Homily: Solemnity of the Blessed Virgin Mary, the Mother of God

Readings of the Day 

It was a birthday party. You might say it was the best kind of birthday party to go to, since the birthday boy was rich: he provided all kinds of food and drink and entertainment, and he gave out the presents. So the whole town was there, and it was a typical community celebration. Granted the old guy was kind of strange; he’d been off on a long journey and hadn’t been quite right since he came back. He gained some very strange acquaintances that showed up from time to time, and no-one knew where he got his money, but folks were content to let it slide and enjoy themselves at his expense. After supper, he got up to talk, and as usual he didn’t make a lot of sense, but at the end of his talk something quite amazing happened: Bilbo Baggins vanished into thin air. The birthday party was no ordinary party, it was the beginning of an adventure that changed the world.

The birth of a child was and is always a special event, and we can imagine the thoughts and feelings going through Mary’s head having her child. The dedication of a baby boy in Jewish culture is a very important event. In the time of the Gospels, a first born son was a special blessing for the family because it meant that the family would continue, the parents would be supported in their old age, that they were a family how were living justly before God. But suddenly some shepherd showed up, and that must have thrown her for a loop: it’s the equivalent of having a strange biker gang show up for a friendly, sober visit. They message was a bizarre one: they had seen a sky full of angels singing Glory to God, and talking about the Messiah come to Bethlehem. A special occasion was just made unique; a joyous time became a cause for everyone to rejoice.

On the eighth day, a baby boy was circumcised, which was his entry into the covenant of Moses; it was every bit as important as a baptism of a baby is to us and perhaps even more so. This joyful celebration took place rather regularly, and there was a lot of tradition wrapped up in it. People who came knew what they were going to get, what to expect. It was a time to honor the father and mother of the child; it was their event as much as anything. This celebration was different: as we hear from Matthew’s Gospel, people reacted to this event in extraordinary ways to pointed to something unique, something special. Jesus’ coming into the world changed everything.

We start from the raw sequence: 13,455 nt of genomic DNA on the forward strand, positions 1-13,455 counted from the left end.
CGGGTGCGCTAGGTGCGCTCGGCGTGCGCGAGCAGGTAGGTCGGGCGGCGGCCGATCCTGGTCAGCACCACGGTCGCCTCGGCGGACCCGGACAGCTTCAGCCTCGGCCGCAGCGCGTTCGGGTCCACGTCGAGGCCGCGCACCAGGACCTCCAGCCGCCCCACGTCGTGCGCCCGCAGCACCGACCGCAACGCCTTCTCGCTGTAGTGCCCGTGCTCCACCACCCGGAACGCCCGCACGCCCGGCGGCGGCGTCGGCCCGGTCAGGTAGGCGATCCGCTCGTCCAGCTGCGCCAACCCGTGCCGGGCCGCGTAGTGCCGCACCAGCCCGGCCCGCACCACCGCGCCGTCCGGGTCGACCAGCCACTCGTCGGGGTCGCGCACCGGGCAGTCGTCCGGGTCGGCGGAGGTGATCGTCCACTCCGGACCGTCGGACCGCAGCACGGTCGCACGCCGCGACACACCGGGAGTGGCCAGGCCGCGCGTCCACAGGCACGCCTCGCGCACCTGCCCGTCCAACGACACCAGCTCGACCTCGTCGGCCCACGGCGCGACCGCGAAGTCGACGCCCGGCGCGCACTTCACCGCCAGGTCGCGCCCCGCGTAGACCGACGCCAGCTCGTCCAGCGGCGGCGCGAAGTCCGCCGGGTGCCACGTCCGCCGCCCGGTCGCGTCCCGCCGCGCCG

We gather to celebrate something special every time we are here together for the Eucharist. To some extent we know what to expect: we sing a little, we listen to scriptures, we pray, we share a meal. It can be easy to get into a routine with this, just as we can get into other holiday routines. After all, a New Year’s Eve party is always a special event, and it’s always exciting to think about who we’re going to be with and what we’re going to do, but it’s not a time we expect to be transformed, when we expect the world to change, at least, not since Y2K. This time of year we look back and look ahead, and see where we’ve come and wonder where we’re going. But we kind of know how things are going to be: life will go on in 2013 much in the same way that 2012 and 2011 and so forth. Life goes on.

As we do take this look around, it can be important to remember that this gathering we celebrate here every week isn’t about something routine. What we celebrate here isn’t about a celebration that we forget the next day, and it isn’t about life going on as usual. Our lives are different in the light of this baby Jesus. We celebrate something basic to our existence here: our relationship with God, both as individuals and as a people. Like Mary, we’re called to ponder in our hearts just what it means for Jesus to come to us, become part of us. We come here to embrace how our journeys are going to be changed, what unexpected places we’re going to go, what ways that we’re going to be different. And like these celebrations I mentioned, this is an event that changes the world and how it’s going to be.

We continue our celebration of Christmas today. We continue to celebrate how Jesus has changed our lives. We stand in wonder and awe at the gift we have received. We need to do this, to remember, so that we can shake off our slumber and live as we are meant to live. We share in the meal today as we always do, remembering that this gift is going to make us different. And that will be a very good thing, and the world is going to be better for it.


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